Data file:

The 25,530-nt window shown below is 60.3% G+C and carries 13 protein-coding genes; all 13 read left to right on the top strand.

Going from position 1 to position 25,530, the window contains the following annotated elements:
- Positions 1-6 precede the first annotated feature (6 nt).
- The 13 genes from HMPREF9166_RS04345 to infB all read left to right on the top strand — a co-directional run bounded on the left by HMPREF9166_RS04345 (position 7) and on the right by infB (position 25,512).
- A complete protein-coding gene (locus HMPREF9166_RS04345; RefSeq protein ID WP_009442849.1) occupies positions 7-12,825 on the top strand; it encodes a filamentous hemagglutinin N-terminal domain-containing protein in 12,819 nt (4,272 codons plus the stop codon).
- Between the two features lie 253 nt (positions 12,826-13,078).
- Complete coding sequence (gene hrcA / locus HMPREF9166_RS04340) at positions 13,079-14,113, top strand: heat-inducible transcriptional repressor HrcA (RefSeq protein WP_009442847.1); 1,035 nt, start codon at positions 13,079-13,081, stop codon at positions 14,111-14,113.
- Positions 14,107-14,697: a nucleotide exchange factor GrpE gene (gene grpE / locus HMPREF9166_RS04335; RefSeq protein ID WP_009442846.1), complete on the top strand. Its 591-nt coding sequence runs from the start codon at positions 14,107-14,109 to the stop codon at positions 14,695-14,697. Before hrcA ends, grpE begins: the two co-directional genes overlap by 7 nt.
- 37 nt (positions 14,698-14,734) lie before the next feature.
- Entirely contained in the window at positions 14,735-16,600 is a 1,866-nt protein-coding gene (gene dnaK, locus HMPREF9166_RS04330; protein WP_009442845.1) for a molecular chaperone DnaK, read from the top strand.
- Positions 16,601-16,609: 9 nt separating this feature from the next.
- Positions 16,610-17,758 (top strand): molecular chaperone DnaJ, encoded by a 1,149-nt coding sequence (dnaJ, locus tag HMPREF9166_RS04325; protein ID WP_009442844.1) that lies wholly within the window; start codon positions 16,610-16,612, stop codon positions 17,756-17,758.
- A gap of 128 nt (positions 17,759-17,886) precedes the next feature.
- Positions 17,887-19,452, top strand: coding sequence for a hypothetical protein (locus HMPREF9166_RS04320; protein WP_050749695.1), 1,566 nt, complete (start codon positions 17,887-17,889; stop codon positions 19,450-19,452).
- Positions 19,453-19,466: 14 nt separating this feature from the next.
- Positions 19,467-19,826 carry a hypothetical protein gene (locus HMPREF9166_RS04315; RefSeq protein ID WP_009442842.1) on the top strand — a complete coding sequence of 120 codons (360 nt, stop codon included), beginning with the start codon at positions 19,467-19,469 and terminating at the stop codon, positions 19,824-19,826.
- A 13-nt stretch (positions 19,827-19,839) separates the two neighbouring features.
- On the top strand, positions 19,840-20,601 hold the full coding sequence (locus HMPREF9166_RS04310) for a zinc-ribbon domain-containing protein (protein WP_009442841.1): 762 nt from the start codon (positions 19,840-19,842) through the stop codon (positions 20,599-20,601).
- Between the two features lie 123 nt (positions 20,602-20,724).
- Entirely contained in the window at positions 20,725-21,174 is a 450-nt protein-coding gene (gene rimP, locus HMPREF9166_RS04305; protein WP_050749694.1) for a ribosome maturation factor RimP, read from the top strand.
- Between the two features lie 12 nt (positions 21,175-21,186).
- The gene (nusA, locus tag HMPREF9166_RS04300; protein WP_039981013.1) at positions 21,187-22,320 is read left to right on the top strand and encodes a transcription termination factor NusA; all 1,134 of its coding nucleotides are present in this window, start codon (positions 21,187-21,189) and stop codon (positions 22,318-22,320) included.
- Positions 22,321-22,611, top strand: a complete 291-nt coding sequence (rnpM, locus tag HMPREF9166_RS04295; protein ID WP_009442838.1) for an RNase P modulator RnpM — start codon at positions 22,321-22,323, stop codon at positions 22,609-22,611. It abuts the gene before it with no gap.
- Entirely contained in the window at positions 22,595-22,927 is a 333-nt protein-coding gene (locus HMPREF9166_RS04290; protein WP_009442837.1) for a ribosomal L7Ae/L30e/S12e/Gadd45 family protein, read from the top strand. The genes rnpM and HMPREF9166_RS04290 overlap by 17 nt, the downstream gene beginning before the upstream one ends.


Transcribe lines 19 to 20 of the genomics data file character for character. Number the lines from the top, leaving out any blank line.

- Between the two features lie 123 nt (positions 20,602-20,724).
- Entirely contained in the window at positions 20,725-21,174 is a 450-nt protein-coding gene (gene rimP, locus HMPREF9166_RS04305; protein WP_050749694.1) for a ribosome maturation factor RimP, read from the top strand.